By Andria Kades
Dozens of people were treated at hospitals islandwide on Tuesday, and flights to Larnaca had to be diverted to Paphos as the dust cloud covering the island entered its second day with pollution reaching record levels, authorities said.
“Until 2pm there was a total of 24 affected flights, 12 arrivals and 12 departures. The emergency situation had a knock on effect on the airports’ operations,” Hermes Airport spokesman Adamos Aspris said. “Passengers whose destination was Larnaca inevitably had to land in Paphos and taken to Larnaca by bus. By 2pm, 10 flights that were meant to depart from Larnaca airport eventually took off from Paphos Airport and passengers were taken with buses to Paphos.”
Aspris said the visibility at Larnaca airport went from 500 metres in the morning – creating huge difficulties in executing the flight schedule – to about 1,300 metres by midday, a major improvement that allowed the airport to start receiving flights again. But the situation was still difficult, he added. Passengers are advised to contact the airport to see if there are any changes to their flights given that the dust could is not expected to abate until Wednesday afternoon.
Education Minister Costas Kadis said if the dust continued he did not rule out closing schools.
The thick dust was visible all over Cyprus on Tuesday, and most of the Middle East including Jordan, Israel, Lebanon and a part of Egypt. The dust cloud is coming from Syria, Jordan and Iraq.
Coupled with unseasonally stifling temperatures, Cypriot authorities said dozens of people needed medical treatment for respiratory problems.
Met official Panayiotis Michail said the dust cloud was expected to start to subside slightly on Wednesday. It was expected to be less of a problem on Thursday but it would still be around. By afternoon on Tuesday, dust particle concentration readings increased in Limassol, Larnaca, Paphos, Zygi and Ayia Marina whilst they had subsided a bit in Nicosia compared to morning figures.
Temperatures are expected to drop to around 38 degrees Celsius over the next two days but will rise again by the weekend, hitting 40C. The met office expected a maximum temperature of 41C for Tuesday while humidity would remain at normal levels except on the east coast. Normal temperatures at this time of the year are 34C.
Michail said the dust cloud was rare for this time of year. Such phenomena are mostly seen in the Spring. “From that respect, it is a phenomenon that you cannot easily expect and not even dust forecast models had predicted it,” he said.
Winds at this time were usually from the northwest, he added, whereas the ones that carried the dust, from the northeast, were quite rare.
The health ministry warned people to avoid any physical exercise and limit the time they spend outside.
This applied especially for people with breathing, heart, and kidney problems, children and the elderly, the ministry said. People with bronchitis or asthma may need an increased dosage of their medicine and were advised to consult with their doctor.
One Limassol resident Marina Nicolaou said she was grateful she was working at her office so she didn’t need to be outside. “It’s terrible…there’s no sun just dust. Thank goodness I’m indoors otherwise I would’ve been a mess.”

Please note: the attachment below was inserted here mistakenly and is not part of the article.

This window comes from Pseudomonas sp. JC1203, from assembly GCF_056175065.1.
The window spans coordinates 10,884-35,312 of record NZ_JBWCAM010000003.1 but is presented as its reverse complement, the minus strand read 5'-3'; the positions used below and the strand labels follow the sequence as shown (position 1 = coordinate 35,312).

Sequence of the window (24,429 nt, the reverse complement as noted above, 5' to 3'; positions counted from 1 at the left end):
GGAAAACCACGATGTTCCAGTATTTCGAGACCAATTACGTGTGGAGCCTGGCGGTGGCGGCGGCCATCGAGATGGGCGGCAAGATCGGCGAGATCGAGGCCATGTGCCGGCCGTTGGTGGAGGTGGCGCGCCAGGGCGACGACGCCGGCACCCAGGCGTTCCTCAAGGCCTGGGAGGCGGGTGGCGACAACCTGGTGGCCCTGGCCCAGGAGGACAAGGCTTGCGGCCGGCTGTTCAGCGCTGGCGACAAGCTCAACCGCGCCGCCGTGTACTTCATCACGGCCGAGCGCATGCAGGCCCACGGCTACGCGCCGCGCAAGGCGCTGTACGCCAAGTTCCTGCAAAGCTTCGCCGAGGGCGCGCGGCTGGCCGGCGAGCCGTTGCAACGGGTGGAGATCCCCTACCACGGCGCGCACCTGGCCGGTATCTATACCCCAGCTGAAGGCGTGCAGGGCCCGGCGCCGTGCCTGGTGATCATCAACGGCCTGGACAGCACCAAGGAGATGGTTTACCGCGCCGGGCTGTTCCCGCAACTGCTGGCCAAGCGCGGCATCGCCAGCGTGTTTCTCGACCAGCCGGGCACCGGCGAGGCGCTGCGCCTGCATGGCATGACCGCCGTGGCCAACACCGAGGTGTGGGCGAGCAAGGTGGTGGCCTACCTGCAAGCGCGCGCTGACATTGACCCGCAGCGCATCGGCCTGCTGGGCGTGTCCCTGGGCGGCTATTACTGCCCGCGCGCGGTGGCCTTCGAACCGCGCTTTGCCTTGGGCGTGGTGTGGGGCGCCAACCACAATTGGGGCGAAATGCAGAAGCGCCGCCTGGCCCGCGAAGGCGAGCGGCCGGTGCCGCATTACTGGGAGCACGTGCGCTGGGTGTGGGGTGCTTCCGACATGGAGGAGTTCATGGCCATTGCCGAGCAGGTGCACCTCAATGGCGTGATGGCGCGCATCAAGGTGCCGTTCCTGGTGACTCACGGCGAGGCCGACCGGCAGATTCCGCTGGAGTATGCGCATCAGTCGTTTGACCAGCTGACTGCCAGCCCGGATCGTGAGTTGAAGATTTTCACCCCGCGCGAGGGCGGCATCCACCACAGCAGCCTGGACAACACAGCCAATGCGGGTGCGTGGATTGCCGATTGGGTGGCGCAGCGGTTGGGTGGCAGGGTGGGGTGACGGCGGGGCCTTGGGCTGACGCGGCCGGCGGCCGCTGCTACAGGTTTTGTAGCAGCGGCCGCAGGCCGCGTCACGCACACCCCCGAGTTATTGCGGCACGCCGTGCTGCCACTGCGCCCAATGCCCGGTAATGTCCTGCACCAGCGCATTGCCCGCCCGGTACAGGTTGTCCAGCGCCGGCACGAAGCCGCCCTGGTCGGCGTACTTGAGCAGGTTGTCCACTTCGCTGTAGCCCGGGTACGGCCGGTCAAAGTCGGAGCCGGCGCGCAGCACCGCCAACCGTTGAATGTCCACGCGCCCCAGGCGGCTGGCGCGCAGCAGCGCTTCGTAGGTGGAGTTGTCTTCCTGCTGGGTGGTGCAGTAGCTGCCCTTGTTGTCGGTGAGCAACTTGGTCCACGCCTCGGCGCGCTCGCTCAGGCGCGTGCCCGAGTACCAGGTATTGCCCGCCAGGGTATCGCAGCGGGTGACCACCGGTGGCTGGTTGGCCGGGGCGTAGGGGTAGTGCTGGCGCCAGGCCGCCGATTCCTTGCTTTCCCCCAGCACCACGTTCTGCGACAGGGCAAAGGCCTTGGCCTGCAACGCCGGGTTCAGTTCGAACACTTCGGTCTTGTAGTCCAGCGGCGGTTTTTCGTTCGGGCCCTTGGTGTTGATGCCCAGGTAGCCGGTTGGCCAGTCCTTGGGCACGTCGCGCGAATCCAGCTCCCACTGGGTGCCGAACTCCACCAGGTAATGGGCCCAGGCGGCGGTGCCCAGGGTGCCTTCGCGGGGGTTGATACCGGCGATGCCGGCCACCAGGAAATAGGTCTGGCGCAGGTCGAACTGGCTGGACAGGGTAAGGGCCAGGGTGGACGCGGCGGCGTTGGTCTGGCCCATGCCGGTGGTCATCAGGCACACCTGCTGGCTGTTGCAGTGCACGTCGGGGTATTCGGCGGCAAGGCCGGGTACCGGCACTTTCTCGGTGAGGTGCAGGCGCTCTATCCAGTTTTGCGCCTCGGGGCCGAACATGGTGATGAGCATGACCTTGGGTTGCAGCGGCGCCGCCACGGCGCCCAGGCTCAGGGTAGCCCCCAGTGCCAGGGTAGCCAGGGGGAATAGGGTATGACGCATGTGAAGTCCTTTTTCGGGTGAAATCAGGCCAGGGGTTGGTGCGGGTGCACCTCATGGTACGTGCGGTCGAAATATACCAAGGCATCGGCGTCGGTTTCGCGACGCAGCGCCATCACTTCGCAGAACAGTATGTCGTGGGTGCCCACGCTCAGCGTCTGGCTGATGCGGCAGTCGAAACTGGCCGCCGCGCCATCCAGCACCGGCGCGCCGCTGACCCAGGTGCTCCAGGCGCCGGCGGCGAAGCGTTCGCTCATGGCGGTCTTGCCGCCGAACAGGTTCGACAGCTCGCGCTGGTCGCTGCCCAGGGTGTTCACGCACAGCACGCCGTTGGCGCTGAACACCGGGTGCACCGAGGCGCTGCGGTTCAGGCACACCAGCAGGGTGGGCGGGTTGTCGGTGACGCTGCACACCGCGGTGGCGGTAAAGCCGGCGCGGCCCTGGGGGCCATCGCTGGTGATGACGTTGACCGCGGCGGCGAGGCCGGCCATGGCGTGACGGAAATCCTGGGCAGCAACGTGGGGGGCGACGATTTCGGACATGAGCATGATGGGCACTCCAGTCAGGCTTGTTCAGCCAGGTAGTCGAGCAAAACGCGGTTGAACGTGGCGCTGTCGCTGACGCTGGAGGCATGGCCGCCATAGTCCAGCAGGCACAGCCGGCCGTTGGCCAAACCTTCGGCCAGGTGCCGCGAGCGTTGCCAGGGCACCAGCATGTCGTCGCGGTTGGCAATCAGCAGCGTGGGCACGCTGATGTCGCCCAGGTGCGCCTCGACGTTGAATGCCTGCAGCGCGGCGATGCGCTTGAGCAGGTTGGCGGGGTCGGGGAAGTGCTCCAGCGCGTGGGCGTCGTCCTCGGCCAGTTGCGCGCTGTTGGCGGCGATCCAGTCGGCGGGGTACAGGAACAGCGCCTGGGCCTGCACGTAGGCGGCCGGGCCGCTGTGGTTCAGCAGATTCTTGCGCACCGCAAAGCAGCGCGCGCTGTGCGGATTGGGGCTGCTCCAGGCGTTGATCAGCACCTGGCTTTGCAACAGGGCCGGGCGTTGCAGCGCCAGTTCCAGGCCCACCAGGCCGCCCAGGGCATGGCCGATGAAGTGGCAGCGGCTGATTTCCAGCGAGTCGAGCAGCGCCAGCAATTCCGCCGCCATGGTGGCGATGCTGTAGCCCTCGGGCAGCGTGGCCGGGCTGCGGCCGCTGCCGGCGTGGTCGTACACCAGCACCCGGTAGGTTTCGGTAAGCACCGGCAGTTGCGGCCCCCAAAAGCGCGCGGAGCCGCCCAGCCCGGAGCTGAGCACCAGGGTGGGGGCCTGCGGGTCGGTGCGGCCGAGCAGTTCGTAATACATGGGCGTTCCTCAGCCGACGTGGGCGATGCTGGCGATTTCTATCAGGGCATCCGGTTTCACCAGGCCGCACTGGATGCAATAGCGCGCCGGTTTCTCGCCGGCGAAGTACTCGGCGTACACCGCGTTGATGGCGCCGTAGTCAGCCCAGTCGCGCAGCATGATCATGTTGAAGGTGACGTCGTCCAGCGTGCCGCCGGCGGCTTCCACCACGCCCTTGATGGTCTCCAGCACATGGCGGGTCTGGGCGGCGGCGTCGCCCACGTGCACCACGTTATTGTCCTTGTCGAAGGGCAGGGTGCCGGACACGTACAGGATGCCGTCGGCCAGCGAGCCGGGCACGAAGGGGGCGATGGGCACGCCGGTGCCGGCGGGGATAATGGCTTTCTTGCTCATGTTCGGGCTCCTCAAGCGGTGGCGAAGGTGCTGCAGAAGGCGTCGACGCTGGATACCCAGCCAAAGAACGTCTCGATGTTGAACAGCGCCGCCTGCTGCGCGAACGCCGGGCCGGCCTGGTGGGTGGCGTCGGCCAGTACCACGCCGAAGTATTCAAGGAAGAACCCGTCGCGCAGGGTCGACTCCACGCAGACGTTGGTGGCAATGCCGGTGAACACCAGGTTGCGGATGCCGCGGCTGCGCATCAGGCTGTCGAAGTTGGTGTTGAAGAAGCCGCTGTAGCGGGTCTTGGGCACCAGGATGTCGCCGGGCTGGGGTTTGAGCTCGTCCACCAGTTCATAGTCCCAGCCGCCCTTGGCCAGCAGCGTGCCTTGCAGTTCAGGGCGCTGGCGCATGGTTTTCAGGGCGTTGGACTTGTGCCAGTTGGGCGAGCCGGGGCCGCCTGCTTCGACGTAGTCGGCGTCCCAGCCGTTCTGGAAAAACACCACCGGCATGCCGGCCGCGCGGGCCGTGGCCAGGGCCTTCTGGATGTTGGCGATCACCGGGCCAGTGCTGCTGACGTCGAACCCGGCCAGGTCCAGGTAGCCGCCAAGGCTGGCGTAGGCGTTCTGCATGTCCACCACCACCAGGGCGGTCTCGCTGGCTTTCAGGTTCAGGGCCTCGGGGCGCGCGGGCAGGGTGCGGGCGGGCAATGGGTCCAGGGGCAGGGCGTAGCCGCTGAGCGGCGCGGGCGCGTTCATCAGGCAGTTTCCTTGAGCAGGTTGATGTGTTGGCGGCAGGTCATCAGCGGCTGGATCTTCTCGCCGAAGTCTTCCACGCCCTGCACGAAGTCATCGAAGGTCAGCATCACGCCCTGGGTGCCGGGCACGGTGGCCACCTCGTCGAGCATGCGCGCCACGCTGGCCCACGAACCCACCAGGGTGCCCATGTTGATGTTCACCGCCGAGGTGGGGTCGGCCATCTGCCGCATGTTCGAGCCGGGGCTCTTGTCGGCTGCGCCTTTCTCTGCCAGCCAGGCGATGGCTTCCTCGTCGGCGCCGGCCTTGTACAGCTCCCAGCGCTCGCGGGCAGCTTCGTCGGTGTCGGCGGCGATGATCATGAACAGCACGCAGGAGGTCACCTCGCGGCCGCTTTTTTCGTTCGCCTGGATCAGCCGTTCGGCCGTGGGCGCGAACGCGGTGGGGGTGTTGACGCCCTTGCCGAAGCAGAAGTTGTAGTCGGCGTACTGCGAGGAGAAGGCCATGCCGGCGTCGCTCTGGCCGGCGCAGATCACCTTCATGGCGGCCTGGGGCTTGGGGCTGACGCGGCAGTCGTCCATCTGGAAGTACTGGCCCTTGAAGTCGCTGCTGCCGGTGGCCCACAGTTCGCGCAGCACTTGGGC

Eleni Stavrou, living in Nicosia was suffering from a terrible headache since Monday. “I felt that there was a big weight on my head and on my chest as well. We decided to close the windows and we didn’t know whether that was better or worse because either way the room was stuffy,” she told the Cyprus Mail.
The Pancyprian Veterinary Association advised that people should keep their pets away from the dust and make sure their outdoor walks were kept to a bare minimum. Dogs with short heads such as bulldogs and pugs are high risk. Animals that are coughing, have difficulty breathing, or tearing up due to eye sensitivity should see a vet, the association added.
Ruling DISY party said it would keep a conference room at its Nicosia HQ on Pindarou Street open for the public between 9am to 6pm throughout this week.
By 5pm on Tuesday, dust particle concentration readings – measured in PM10 (particulate matter) were subsiding in Limassol, Larnaca, Paphos, Nicosia and Ayia Marina while showing a slight increase in Zygi.
The maximum accepted minimum of PM10 is 50μg/m3. Readings at 5pm showed Nicosia was at 767 μg/m3, 1215 μg/m3 in Paphos, 4601 μg/m3 in Limassol, 3422 μg/m3 in Zygi, 2955 μg/m3 in Larnaca and 553 μg/m3 in Ayia Marina.
Health effects of particulate matter include decreased lung function, lifelong respiratory disease, coughing, wheezing, shortness of breath, aggravated asthma and increase the risk of cardiac arrest and premature death.
Natural sources of PM include sea salt, naturally suspended dust like in the case of Sahara dust storms, pollen, and volcanic ash. Anthropogenic sources include fuel combustion in thermal power generation, incineration, domestic heating for households, and fuel combustion for vehicles. In cities, important local sources include vehicle exhausts, road dust re‑suspension, and the burning of wood, fuel or coal for domestic heating.
Answering questions as to whether the dust cloud could contain chemicals from air strikes in Syria, environmental scientist Charalambos Panayiotou told the Cyprus Mail that although he had no hard evidence, the war zone regions were on a smaller scale compared to the whole country where the dust may have come from. This would make the risk of people breathing in dangerous chemicals very small, he said
For updated information on air pollution levels please visit AirQualityCyprus